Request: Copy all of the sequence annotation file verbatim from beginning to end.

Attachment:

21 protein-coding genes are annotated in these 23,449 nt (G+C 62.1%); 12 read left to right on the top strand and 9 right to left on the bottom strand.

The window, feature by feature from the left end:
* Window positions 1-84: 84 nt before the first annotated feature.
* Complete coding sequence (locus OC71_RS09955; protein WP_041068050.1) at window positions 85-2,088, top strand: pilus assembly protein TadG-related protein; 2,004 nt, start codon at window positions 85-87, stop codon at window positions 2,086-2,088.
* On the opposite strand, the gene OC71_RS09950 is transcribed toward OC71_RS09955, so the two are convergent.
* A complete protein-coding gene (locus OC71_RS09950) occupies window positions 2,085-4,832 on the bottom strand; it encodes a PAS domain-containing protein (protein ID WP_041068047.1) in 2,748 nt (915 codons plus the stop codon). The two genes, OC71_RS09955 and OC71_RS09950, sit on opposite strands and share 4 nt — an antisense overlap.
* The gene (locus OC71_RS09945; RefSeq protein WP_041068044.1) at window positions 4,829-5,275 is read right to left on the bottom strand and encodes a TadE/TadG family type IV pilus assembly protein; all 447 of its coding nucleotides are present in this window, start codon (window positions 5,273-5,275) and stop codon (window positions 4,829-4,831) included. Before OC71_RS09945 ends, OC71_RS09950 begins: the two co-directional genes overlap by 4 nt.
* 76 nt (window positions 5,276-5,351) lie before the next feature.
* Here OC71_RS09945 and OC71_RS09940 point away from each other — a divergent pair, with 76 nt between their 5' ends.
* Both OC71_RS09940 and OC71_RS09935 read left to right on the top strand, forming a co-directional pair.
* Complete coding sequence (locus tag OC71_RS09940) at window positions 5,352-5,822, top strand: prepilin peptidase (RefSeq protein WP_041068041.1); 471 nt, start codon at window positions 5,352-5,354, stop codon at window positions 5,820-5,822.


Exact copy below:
21 protein-coding genes are annotated in these 23,449 nt (G+C 62.1%); 12 read left to right on the top strand and 9 right to left on the bottom strand.

The window, feature by feature from the left end:
* Window positions 1-84: 84 nt before the first annotated feature.
* Complete coding sequence (locus OC71_RS09955; protein WP_041068050.1) at window positions 85-2,088, top strand: pilus assembly protein TadG-related protein; 2,004 nt, start codon at window positions 85-87, stop codon at window positions 2,086-2,088.
* On the opposite strand, the gene OC71_RS09950 is transcribed toward OC71_RS09955, so the two are convergent.
* A complete protein-coding gene (locus OC71_RS09950) occupies window positions 2,085-4,832 on the bottom strand; it encodes a PAS domain-containing protein (protein ID WP_041068047.1) in 2,748 nt (915 codons plus the stop codon). The two genes, OC71_RS09955 and OC71_RS09950, sit on opposite strands and share 4 nt — an antisense overlap.
* The gene (locus OC71_RS09945; RefSeq protein WP_041068044.1) at window positions 4,829-5,275 is read right to left on the bottom strand and encodes a TadE/TadG family type IV pilus assembly protein; all 447 of its coding nucleotides are present in this window, start codon (window positions 5,273-5,275) and stop codon (window positions 4,829-4,831) included. Before OC71_RS09945 ends, OC71_RS09950 begins: the two co-directional genes overlap by 4 nt.
* 76 nt (window positions 5,276-5,351) lie before the next feature.
* Here OC71_RS09945 and OC71_RS09940 point away from each other — a divergent pair, with 76 nt between their 5' ends.
* Both OC71_RS09940 and OC71_RS09935 read left to right on the top strand, forming a co-directional pair.
* Complete coding sequence (locus tag OC71_RS09940) at window positions 5,352-5,822, top strand: prepilin peptidase (RefSeq protein WP_041068041.1); 471 nt, start codon at window positions 5,352-5,354, stop codon at window positions 5,820-5,822.